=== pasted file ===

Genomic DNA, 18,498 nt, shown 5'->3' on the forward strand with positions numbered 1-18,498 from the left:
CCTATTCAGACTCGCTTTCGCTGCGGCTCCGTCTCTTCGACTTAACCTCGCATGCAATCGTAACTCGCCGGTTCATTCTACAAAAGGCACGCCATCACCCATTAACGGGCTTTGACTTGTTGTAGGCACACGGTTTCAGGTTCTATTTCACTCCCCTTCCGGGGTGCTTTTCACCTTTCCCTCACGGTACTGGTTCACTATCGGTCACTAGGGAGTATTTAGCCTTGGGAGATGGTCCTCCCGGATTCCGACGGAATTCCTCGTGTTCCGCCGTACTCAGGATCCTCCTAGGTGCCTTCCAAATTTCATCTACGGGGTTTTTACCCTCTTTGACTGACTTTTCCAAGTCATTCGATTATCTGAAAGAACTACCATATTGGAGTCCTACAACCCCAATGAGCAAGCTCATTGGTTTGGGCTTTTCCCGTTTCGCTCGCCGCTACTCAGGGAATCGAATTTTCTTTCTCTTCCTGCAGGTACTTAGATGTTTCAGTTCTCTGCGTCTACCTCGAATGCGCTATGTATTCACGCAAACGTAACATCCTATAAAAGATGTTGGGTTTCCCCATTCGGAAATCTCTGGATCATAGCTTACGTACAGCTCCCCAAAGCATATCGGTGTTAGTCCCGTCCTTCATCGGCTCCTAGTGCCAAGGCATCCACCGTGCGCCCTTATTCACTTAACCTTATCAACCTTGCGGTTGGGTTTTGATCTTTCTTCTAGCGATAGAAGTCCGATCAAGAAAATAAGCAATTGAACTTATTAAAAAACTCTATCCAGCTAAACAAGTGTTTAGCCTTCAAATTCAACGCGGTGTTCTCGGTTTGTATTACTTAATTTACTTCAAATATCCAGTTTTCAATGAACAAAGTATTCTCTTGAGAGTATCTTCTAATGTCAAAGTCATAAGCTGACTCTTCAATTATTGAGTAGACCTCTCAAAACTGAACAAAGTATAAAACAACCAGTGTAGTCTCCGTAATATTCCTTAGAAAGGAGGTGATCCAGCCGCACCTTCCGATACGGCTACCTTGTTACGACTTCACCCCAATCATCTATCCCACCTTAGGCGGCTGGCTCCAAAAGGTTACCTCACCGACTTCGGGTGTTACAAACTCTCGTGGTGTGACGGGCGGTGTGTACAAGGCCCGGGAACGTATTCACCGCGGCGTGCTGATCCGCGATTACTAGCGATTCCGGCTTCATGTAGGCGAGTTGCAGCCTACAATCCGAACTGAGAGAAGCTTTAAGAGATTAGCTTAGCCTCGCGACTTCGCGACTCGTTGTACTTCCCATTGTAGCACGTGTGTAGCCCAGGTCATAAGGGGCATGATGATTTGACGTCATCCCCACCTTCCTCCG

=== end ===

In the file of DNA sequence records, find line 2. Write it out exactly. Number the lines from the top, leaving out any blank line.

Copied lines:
CCTATTCAGACTCGCTTTCGCTGCGGCTCCGTCTCTTCGACTTAACCTCGCATGCAATCGTAACTCGCCGGTTCATTCTACAAAAGGCACGCCATCACCCATTAACGGGCTTTGACTTGTTGTAGGCACACGGTTTCAGGTTCTATTTCACTCCCCTTCCGGGGTGCTTTTCACCTTTCCCTCACGGTACTGGTTCACTATCGGTCACTAGGGAGTATTTAGCCTTGGGAGATGGTCCTCCCGGATTCCGACGGAATTCCTCGTGTTCCGCCGTACTCAGGATCCTCCTAGGTGCCTTCCAAATTTCATCTACGGGGTTTTTACCCTCTTTGACTGACTTTTCCAAGTCATTCGATTATCTGAAAGAACTACCATATTGGAGTCCTACAACCCCAATGAGCAAGCTCATTGGTTTGGGCTTTTCCCGTTTCGCTCGCCGCTACTCAGGGAATCGAATTTTCTTTCTCTTCCTGCAGGTACTTAGATGTTTCAGTTCTCTGCGTCTACCTCGAATGCGCTATGTATTCACGCAAACGTAACATCCTATAAAAGATGTTGGGTTTCCCCATTCGGAAATCTCTGGATCATAGCTTACGTACAGCTCCCCAAAGCATATCGGTGTTAGTCCCGTCCTTCATCGGCTCCTAGTGCCAAGGCATCCACCGTGCGCCCTTATTCACTTAACCTTATCAACCTTGCGGTTGGGTTTTGATCTTTCTTCTAGCGATAGAAGTCCGATCAAGAAAATAAGCAATTGAACTTATTAAAAAACTCTATCCAGCTAAACAAGTGTTTAGCCTTCAAATTCAACGCGGTGTTCTCGGTTTGTATTACTTAATTTACTTCAAATATCCAGTTTTCAATGAACAAAGTATTCTCTTGAGAGTATCTTCTAATGTCAAAGTCATAAGCTGACTCTTCAATTATTGAGTAGACCTCTCAAAACTGAACAAAGTATAAAACAACCAGTGTAGTCTCCGTAATATTCCTTAGAAAGGAGGTGATCCAGCCGCACCTTCCGATACGGCTACCTTGTTACGACTTCACCCCAATCATCTATCCCACCTTAGGCGGCTGGCTCCAAAAGGTTACCTCACCGACTTCGGGTGTTACAAACTCTCGTGGTGTGACGGGCGGTGTGTACAAGGCCCGGGAACGTATTCACCGCGGCGTGCTGATCCGCGATTACTAGCGATTCCGGCTTCATGTAGGCGAGTTGCAGCCTACAATCCGAACTGAGAGAAGCTTTAAGAGATTAGCTTAGCCTCGCGACTTCGCGACTCGTTGTACTTCCCATTGTAGCACGTGTGTAGCCCAGGTCATAAGGGGCATGATGATTTGACGTCATCCCCACCTTCCTCCG